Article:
The strategy lessons housed within this unit provide ideas and resources for lesson planning and managing a classroom. They include resources such as websites I’ve found useful over the years, activities that have improved my classroom environment, and tools that engage students while assisting with planning. It is my hope that you will find them to be just as helpful in your own classroom!
I first found ScootPad on Pinterest (talk about the Mecca of idea sharing!). I signed up for my free account and tried it out with one class. I quickly found it to be perfect for reinforcing concepts learned, piquing student interest, and keeping them engaged. ScootPad is a web-based service that provides students with Common Core aligned practice in math and language arts. Standards for kindergarten through fifth grades are available.
ScootPad has gone through several changes since I first started using it and there now are various levels of membership from which to choose. I created a proposal to use the service building-wide and last year my district purchased premium memberships for each classroom teacher in the building. This strategy lesson will detail how I use the premium level membership in my classroom.
(Attached file is the document I created to present a proposal for the building. It gives an overview of ScootPad’s benefits and how to get started.)
- Classes. You pay for every class you create. Teach more than one class? No problem! You can have unlimited number of students in every class. So - create one class (pay one fee) and put all of your students there.
- Placement Tests. After students take the test, you can use the data to set up specific learning paths, assignments, or to guide other classroom instruction.
- Learning Paths. You can create an unlimited number of learning paths, which are self-directed sets of 10 units that are either premade by ScootPad or custom designed by you. Students begin with unit one, complete activities until they master that set of standards and then are automatically moved into unit two. You determine what “mastery” means - the number of questions per lesson, the number of practices per unit, and the percentage of accuracy students must achieve before moving ahead.
- Assignments. Review result data from learning paths and create practice assignments for individual or small groups of students. See that a group of students needs short vowel review? Set up an assignment about just this skill and just for those students. Have students complete homework here too: reading log entries, type and practice spelling words, or other special projects. Leave feedback for students' work or notes of encouragement to keep up the good work.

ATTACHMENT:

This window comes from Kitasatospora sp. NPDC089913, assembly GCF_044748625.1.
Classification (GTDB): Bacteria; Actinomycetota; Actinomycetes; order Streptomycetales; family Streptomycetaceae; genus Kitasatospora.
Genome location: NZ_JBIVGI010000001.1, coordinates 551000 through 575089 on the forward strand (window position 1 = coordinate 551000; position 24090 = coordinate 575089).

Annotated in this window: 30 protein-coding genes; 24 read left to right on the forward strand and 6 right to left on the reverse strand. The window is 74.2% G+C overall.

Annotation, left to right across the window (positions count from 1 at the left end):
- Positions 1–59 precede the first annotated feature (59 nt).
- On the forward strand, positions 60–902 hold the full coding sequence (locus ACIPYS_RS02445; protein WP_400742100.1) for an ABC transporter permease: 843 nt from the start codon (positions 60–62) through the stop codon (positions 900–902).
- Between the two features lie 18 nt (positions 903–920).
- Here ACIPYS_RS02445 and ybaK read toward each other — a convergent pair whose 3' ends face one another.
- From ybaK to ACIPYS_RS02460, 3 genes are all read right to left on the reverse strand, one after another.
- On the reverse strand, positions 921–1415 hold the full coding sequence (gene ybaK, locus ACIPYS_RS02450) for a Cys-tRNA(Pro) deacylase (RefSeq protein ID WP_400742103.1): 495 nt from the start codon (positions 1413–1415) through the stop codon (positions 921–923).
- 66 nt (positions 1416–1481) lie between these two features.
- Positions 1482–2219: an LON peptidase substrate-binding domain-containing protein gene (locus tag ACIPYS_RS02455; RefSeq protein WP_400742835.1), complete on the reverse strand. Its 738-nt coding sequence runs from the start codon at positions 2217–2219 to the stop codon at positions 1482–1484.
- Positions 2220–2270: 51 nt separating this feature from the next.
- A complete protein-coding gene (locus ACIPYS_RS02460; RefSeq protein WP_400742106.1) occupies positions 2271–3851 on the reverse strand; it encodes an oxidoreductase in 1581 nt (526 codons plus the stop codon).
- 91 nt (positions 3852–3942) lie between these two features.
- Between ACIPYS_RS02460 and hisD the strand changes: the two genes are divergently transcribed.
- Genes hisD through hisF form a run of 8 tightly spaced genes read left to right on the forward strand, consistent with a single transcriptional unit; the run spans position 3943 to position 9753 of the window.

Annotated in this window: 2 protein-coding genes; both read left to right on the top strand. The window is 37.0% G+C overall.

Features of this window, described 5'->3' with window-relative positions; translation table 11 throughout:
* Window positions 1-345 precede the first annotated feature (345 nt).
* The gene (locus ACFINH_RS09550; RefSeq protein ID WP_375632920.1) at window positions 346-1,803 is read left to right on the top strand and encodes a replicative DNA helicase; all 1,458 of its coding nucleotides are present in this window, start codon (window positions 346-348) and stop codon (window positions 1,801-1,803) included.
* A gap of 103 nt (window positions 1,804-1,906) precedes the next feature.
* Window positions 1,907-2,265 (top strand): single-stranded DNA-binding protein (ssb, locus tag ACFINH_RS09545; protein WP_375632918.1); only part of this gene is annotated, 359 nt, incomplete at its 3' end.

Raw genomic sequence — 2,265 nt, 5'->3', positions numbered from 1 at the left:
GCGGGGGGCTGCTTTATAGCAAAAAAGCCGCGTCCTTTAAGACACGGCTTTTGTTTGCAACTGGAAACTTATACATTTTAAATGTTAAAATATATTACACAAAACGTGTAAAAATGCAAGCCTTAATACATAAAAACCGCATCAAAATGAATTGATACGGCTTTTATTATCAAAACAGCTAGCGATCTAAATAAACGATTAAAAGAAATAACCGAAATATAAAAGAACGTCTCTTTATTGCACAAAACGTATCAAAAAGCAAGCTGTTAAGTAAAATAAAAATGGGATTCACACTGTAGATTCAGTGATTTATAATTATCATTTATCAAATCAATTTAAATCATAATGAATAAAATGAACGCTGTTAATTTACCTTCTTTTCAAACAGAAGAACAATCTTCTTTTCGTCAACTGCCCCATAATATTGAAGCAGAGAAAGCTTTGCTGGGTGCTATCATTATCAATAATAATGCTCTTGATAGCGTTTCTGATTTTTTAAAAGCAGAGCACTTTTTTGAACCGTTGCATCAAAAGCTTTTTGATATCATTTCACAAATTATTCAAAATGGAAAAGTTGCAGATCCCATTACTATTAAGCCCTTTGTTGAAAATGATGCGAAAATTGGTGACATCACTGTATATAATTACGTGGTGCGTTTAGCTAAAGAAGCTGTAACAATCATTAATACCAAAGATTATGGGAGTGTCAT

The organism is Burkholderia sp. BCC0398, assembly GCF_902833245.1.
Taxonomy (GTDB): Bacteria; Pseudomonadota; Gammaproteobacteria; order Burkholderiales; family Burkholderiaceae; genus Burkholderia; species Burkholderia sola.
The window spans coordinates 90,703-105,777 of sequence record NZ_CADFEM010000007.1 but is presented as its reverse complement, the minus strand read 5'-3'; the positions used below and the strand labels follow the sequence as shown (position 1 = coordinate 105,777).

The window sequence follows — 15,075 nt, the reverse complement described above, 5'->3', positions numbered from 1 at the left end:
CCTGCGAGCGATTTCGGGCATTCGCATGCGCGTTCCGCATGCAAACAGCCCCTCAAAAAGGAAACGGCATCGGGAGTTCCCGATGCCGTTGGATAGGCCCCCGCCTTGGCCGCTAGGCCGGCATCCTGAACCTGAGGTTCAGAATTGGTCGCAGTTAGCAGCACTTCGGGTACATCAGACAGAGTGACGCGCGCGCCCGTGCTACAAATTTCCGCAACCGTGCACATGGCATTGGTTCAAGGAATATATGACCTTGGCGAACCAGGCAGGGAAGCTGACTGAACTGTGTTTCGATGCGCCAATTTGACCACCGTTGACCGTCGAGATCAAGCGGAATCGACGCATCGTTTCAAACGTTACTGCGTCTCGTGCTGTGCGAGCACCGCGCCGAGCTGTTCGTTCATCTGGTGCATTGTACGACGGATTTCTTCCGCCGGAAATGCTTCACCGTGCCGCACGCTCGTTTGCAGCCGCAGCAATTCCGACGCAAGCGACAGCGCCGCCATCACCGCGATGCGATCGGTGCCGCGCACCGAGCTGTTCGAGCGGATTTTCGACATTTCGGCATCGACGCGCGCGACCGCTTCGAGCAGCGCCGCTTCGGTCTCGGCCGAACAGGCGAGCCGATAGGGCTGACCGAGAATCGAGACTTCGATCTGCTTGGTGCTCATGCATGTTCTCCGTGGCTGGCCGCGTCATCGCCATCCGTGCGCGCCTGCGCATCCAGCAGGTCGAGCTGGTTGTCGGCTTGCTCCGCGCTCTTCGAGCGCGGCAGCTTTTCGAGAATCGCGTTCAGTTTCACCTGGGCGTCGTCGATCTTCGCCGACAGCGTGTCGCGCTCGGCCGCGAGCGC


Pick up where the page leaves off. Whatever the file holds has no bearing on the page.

- Typing skills. I don’t know about your state, but in Ohio, we are talking about moving towards the PARCC end of year assessment in the next year or so. If you’ve seen this, you know that it is heavy on technology and requires students to type. This is a little scary to me considering students don’t receive instruction in typing until intermediate grades. One thing I love about ScootPad is that students must type certain answers. Yes, there are some multiple choice questions, but many require students to type words in blanks and others have them type sentences complete with capitals and periods. I love this! I’ve been amazed at how quickly they are able to pick up typing skills just by practicing on ScootPad.
- Differentiation. I’ve not found a better program that allows for such differentiation of instructional practice and review. You literally could set up separate activities and assignments for every student in your class that are perfect for their individual needs.
- Reports. I’ve really been impressed with the amount of data you can access from the site. Pull reports on individual practices, days, or weeks. Better yet, pull progress reports that show parents how their students perform on every CCSS standard they've practiced. It’s a great report to attach and send home with quarterly grade cards.
- Incentives. Students earn coins for every question answered completely and bonus coins for correctly answering all questions in a unit. Students redeem coins for rewards you create. For example, in my classroom, 100 coins = a pencil, 500 = lunch with me, 1250 = free computer time, etc. Kids love checking their piggy banks to see their coin balances and plan how they’re going to spend their cash.
- Engagement. In addition to the incentives, there are a few other features that draw students to ScootPad such as personal avatars, mood settings, games, finding friends, and shout outs.
- Character education. Every class has a wall where successes are announced and students can write messages to each other. As part of their ScootPad station work, my kids must find someone who did something well that week and write a positive note for him or her on the wall. Students are overjoyed when they log in and see that someone not only noticed their accomplishments, but also left a note just for them!
- Leaderboards. There are several boards that show the math and language leaders of the week. Leaders are tracked by classroom, grade, school, district, and overall. It’s exciting enough when a student makes it to the top of the class leaderboard, but I can’t tell you what a big deal it is when one makes it to the overall grade level board or better yet, the overall board! Kids love competing with each other and themselves to improve their skills and make it to the top.